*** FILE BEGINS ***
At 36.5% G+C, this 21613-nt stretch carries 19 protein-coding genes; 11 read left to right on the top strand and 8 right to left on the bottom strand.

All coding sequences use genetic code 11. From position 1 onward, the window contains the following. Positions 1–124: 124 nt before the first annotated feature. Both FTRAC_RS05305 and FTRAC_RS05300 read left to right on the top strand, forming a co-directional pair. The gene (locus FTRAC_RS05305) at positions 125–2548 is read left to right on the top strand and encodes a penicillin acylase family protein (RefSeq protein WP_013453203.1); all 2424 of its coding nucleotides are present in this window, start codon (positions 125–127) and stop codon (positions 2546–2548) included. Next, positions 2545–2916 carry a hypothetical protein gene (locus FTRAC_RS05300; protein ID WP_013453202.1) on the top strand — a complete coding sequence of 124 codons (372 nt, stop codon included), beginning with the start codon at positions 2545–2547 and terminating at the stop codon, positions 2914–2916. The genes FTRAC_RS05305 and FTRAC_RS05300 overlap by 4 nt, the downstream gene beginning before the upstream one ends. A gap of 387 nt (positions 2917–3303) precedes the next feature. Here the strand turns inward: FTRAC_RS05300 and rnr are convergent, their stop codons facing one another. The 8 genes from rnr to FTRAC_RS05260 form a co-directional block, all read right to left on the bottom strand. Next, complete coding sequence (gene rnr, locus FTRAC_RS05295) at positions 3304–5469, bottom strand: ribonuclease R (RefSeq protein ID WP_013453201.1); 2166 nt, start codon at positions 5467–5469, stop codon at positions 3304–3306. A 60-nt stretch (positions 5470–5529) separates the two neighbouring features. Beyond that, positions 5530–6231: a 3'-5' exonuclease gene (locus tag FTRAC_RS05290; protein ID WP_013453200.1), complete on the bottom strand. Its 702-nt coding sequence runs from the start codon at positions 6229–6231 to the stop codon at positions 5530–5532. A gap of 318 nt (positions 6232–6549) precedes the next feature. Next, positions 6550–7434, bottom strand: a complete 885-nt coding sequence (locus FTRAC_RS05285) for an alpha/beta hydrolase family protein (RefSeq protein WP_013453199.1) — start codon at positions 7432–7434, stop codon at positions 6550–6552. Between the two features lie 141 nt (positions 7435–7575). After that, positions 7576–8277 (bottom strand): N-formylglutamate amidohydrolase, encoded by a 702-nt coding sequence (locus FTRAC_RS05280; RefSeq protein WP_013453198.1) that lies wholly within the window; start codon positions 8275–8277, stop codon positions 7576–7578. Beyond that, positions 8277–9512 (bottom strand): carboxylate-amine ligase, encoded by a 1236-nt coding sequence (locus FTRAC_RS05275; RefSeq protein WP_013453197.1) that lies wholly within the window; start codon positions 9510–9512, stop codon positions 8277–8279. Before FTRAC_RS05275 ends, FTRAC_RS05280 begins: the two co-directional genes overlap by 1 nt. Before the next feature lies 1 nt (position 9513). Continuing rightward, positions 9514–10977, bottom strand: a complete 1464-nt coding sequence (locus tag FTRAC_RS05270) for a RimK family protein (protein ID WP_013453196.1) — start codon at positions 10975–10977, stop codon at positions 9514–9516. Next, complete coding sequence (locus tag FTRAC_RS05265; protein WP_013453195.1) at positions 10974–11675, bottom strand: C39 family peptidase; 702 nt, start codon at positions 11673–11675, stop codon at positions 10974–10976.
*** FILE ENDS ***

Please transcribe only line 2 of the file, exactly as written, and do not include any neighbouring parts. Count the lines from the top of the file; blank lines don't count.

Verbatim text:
All coding sequences use genetic code 11. From position 1 onward, the window contains the following. Positions 1–124: 124 nt before the first annotated feature. Both FTRAC_RS05305 and FTRAC_RS05300 read left to right on the top strand, forming a co-directional pair. The gene (locus FTRAC_RS05305) at positions 125–2548 is read left to right on the top strand and encodes a penicillin acylase family protein (RefSeq protein WP_013453203.1); all 2424 of its coding nucleotides are present in this window, start codon (positions 125–127) and stop codon (positions 2546–2548) included. Next, positions 2545–2916 carry a hypothetical protein gene (locus FTRAC_RS05300; protein ID WP_013453202.1) on the top strand — a complete coding sequence of 124 codons (372 nt, stop codon included), beginning with the start codon at positions 2545–2547 and terminating at the stop codon, positions 2914–2916. The genes FTRAC_RS05305 and FTRAC_RS05300 overlap by 4 nt, the downstream gene beginning before the upstream one ends. A gap of 387 nt (positions 2917–3303) precedes the next feature. Here the strand turns inward: FTRAC_RS05300 and rnr are convergent, their stop codons facing one another. The 8 genes from rnr to FTRAC_RS05260 form a co-directional block, all read right to left on the bottom strand. Next, complete coding sequence (gene rnr, locus FTRAC_RS05295) at positions 3304–5469, bottom strand: ribonuclease R (RefSeq protein ID WP_013453201.1); 2166 nt, start codon at positions 5467–5469, stop codon at positions 3304–3306. A 60-nt stretch (positions 5470–5529) separates the two neighbouring features. Beyond that, positions 5530–6231: a 3'-5' exonuclease gene (locus tag FTRAC_RS05290; protein ID WP_013453200.1), complete on the bottom strand. Its 702-nt coding sequence runs from the start codon at positions 6229–6231 to the stop codon at positions 5530–5532. A gap of 318 nt (positions 6232–6549) precedes the next feature. Next, positions 6550–7434, bottom strand: a complete 885-nt coding sequence (locus FTRAC_RS05285) for an alpha/beta hydrolase family protein (RefSeq protein WP_013453199.1) — start codon at positions 7432–7434, stop codon at positions 6550–6552. Between the two features lie 141 nt (positions 7435–7575). After that, positions 7576–8277 (bottom strand): N-formylglutamate amidohydrolase, encoded by a 702-nt coding sequence (locus FTRAC_RS05280; RefSeq protein WP_013453198.1) that lies wholly within the window; start codon positions 8275–8277, stop codon positions 7576–7578. Beyond that, positions 8277–9512 (bottom strand): carboxylate-amine ligase, encoded by a 1236-nt coding sequence (locus FTRAC_RS05275; RefSeq protein WP_013453197.1) that lies wholly within the window; start codon positions 9510–9512, stop codon positions 8277–8279. Before FTRAC_RS05275 ends, FTRAC_RS05280 begins: the two co-directional genes overlap by 1 nt. Before the next feature lies 1 nt (position 9513). Continuing rightward, positions 9514–10977, bottom strand: a complete 1464-nt coding sequence (locus tag FTRAC_RS05270) for a RimK family protein (protein ID WP_013453196.1) — start codon at positions 10975–10977, stop codon at positions 9514–9516. Next, complete coding sequence (locus tag FTRAC_RS05265; protein WP_013453195.1) at positions 10974–11675, bottom strand: C39 family peptidase; 702 nt, start codon at positions 11673–11675, stop codon at positions 10974–10976.